Rafael Nadal is through to round four after a victory over Fabio Fognini on Court Phillipe Chatrier.
Yesterday, the reigning champion was heavily critical of the Roland Garros scheduling – brandishing it as a ‘joke’. Italian Fognini had the pleasure of a free day yesterday having been scheduled earlier on in Thursday’s schedule, which was hampered by rain – forcing Rafa to play yesterday, beating Martin Klizan 4-6 6-3 6-3 6-3 to progress to the match he won today. The Spaniard’s point was that the women who were scheduled prior to him, because of their shorter three-set matches, should have been put back due to the men playing the longer five-set Grand Slam matches.
Anyway, despite all that the third seed was on court today. In the first set, Nadal broke the 26-year-old’s serve on two occasions but that was matched, along with his holds of serve, meaning the opening set would be decided on a tie-break – which was won 7-5 by the seven-time champion.
The second set consisted of just one break, which was won by the Mallorcan. However, the world number 29 had his chances – which you mustn’t fail to convert, particularly against a player of his opponent’s calibre on clay. At 5-4 to Nadal, Fognini failed to convert three break points, one of which he’ll be in particularly disappointed with as his failed to capitalize on an opportunity at the net, and paid the price – Spain’s number one held and won the second set 6-4.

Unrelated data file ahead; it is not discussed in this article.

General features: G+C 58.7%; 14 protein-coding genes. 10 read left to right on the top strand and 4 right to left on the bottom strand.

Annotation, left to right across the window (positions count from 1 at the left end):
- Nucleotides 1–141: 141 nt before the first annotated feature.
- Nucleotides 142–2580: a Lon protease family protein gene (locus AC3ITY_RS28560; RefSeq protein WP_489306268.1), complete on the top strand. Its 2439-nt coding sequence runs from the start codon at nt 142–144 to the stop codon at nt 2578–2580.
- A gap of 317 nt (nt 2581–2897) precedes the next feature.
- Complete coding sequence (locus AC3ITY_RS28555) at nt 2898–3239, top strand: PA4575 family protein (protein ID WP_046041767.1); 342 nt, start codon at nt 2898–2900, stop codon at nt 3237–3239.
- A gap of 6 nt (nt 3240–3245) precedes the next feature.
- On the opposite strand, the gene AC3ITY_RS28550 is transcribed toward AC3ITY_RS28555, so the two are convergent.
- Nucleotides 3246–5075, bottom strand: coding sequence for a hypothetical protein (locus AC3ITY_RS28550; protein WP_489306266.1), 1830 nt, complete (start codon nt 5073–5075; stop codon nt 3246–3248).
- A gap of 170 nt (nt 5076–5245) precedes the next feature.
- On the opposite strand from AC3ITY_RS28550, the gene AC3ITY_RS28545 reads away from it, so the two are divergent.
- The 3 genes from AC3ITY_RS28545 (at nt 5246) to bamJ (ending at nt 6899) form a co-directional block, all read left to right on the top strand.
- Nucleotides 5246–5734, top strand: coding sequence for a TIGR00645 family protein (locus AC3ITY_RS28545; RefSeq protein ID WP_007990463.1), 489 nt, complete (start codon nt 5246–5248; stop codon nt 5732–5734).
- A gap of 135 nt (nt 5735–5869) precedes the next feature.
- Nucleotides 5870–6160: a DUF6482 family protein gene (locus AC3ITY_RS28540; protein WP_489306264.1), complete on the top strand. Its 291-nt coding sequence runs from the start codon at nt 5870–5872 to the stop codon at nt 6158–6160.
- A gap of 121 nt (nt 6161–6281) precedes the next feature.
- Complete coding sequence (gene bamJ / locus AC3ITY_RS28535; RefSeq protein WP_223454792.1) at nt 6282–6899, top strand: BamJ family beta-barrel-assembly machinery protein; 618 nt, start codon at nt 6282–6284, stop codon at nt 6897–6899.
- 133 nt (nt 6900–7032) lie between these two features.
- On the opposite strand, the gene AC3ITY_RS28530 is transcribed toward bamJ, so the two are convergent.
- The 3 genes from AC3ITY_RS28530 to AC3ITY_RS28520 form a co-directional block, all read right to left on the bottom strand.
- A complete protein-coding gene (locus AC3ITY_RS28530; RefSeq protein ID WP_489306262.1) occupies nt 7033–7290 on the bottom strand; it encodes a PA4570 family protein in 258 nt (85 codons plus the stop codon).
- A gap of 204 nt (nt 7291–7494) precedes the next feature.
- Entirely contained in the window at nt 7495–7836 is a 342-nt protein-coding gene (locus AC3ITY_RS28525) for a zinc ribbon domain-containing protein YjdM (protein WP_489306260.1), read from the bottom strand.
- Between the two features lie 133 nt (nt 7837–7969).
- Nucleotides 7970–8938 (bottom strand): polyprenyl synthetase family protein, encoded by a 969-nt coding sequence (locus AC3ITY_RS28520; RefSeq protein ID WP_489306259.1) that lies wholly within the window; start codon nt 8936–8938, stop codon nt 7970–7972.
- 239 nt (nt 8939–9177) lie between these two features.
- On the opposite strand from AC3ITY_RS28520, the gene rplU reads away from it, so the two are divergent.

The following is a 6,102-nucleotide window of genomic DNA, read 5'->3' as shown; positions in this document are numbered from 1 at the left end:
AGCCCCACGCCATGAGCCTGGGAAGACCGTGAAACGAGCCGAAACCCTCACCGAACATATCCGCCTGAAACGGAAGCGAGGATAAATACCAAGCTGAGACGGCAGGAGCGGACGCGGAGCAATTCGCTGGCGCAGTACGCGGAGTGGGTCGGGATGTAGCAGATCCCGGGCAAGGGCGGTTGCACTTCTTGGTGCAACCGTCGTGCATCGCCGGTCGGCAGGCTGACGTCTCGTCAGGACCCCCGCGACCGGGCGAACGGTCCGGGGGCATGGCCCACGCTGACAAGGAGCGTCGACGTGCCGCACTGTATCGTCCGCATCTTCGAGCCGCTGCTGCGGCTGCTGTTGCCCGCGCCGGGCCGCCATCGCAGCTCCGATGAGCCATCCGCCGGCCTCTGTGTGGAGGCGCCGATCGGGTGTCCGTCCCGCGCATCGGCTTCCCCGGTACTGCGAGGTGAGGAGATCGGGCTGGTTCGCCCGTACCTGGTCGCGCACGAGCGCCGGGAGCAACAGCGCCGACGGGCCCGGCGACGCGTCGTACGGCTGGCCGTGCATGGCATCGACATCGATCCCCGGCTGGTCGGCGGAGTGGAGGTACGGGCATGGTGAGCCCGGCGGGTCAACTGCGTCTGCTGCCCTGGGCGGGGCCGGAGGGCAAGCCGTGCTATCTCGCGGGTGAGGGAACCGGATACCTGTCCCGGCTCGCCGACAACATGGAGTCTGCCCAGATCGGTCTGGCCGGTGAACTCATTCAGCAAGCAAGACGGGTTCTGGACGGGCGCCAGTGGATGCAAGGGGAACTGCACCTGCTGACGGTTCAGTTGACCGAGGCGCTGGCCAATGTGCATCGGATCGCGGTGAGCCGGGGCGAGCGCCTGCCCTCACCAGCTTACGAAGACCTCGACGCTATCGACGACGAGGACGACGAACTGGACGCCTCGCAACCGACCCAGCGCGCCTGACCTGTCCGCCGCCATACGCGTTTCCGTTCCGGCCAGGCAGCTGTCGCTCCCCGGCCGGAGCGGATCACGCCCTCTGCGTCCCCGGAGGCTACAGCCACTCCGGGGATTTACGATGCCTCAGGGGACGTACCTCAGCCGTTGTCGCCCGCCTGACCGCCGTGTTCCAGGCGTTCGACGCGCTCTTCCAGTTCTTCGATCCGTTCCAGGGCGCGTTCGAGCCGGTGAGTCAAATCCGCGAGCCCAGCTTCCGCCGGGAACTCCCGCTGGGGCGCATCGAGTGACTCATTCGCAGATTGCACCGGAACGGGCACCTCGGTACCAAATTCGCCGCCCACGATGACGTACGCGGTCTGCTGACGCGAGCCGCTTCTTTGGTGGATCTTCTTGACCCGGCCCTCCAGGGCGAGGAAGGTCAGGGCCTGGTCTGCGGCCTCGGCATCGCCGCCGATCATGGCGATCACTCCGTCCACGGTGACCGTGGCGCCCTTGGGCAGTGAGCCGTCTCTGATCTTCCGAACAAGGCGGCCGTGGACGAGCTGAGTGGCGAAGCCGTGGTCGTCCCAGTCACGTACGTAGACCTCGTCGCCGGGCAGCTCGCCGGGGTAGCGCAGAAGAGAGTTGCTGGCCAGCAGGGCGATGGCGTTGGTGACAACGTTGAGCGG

What proved to be the final set was concluded in the quickest fashion of the three sets, Rafa won – taking the match 7-6 6-4 6-4.
The match wasn’t as straightforward as it appeared for the winner. It’s fair to say that the reigning champion hasn’t been at his best yet, and did drop two sets in his two opening matches. Particularly in the first set, rallies were long. Fognini hit 47 winners overall, 23 more than the man on the opposite end of the court, but the world number 29’s considerable amount, 59, of unforced errors contributed to his downfall.
So it seems we’re yet to see the best of Rafael Nadal at the 2013 French Open, perhaps his energy’s being preserved for possible long and physical encounters in latter rounds with the world’s best, all challenging to knock him off his clay throne. Firstly, he’ll have to come past Japan’s Kei Nishikori, who has never beat Nadal in four meetings and is the world number 15, in the fourth round.
– Nathan Morley